Likely Human-to-Human Plague Transmission Reported

Ricki Lewis, PhD

May 06, 2015

A man hospitalized in Colorado in July 2014 contracted pneumonic plague from his dog, as did three other people who had contact with either the man or his dog, investigators report in the April 30 issue of the Morbidity and Mortality Weekly Report.

Janine K. Runfola, MS, from the Tri-County Health Department in Colorado, and colleagues report that "patient A" presented on June 28, 2014, with fever and cough 4 days after his pit bull began coughing up bloody mucus and developed fever, jaw rigidity, and right forelimb ataxia. The man had been in close contact with the dog as it was euthanized the day after it developed symptoms.

Patient A was initially incorrectly diagnosed with Pseudomonas luteola infection through an automated testing system. When his condition continued to deteriorate his specimens were sent to the Colorado Department of Public Health and Environment for retesting and he was correctly diagnosed with Yersinia pestis on May 8, 10 days after initially falling ill. The error delayed accurate diagnosis by a week, exposing more people, the researchers write.

Three other people who had been in contact with the dog developed fever and respiratory symptoms: patients B and C worked at the veterinary clinic, and patient D had helped move the body of the dog, coming in contact at one point with its blood. She also had close extended contact with patient A when he was symptomatic, including hemoptysis. The incubation period between her exposure to patient A and her symptom onset suggests human-to-human transmission, the first seen in the United States since 1924.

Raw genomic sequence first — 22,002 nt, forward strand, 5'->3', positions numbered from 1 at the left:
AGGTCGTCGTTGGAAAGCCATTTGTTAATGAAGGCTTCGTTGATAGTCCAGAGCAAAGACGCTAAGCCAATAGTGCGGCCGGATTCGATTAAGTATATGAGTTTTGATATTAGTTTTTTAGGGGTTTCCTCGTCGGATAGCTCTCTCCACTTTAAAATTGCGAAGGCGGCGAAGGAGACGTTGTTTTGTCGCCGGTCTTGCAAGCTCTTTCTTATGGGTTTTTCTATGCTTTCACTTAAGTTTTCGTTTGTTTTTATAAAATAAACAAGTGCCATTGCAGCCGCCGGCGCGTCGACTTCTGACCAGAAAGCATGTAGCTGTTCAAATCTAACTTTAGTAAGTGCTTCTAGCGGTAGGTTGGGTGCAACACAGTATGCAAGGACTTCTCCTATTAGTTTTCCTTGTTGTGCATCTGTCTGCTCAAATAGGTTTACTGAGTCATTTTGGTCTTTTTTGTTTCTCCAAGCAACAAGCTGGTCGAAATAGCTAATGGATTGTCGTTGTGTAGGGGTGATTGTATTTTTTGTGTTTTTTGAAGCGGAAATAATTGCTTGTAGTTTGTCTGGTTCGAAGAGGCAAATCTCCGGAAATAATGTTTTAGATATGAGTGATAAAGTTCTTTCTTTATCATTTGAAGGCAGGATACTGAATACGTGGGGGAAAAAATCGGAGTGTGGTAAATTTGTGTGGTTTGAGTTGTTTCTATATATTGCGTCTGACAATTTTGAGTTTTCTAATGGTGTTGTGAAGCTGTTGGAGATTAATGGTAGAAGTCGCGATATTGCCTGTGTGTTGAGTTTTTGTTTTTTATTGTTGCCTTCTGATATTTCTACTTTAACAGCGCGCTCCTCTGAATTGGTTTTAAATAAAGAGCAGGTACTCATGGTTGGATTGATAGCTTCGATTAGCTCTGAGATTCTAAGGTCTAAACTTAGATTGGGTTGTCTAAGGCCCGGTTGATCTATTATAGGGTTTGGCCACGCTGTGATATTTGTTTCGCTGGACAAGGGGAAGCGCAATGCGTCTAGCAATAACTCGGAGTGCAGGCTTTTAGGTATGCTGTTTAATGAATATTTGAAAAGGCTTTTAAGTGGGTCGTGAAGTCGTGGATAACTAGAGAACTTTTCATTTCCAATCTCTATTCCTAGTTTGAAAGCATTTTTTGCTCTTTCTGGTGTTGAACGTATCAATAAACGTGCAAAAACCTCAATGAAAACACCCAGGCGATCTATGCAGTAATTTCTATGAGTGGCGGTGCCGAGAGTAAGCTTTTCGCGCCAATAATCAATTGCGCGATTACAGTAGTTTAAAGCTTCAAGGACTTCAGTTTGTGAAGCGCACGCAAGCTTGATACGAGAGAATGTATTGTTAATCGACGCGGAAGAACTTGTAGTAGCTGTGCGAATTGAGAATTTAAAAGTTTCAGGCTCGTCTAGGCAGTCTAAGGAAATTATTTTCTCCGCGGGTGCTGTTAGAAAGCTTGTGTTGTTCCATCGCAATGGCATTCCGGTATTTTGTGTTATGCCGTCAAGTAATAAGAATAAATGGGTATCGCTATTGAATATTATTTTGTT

All the patients had evidence of Y pestis infection. Patient C was the only one without radiographic evidence of pneumonia, possibly because she began taking oral doxycycline the day after the dog visited the clinic.

After treatment with antibiotics and a 23-day hospitalization, patient A recovered. The other patients were treated and recovered as well.

The investigators contacted 114 people who had had close contact with the dog or the patients and recommended antimicrobial prophylaxis for 88 of them.

This is the first case reported in the United States of pneumonic plague contracted from a pet dog. "Although symptomatic plague in dogs is rare, veterinarians should consider the possibility of Y. pestis infection in ill dogs with wildlife exposure in areas where plague is endemic," the researchers write.

The investigators caution that human plague is still a public health concern in western states where Y pestis lives in wild rodents, such as prairie dogs, and is transmitted by fleas or through contact with infected mammals. In endemic areas, rodent die-offs and suspected human plague cases should be reported immediately to public health officials, the researchers advise.

The researchers have disclosed no relevant financial relationships.

Morb Mortal Wkly Rep. 2015;64:429-433.


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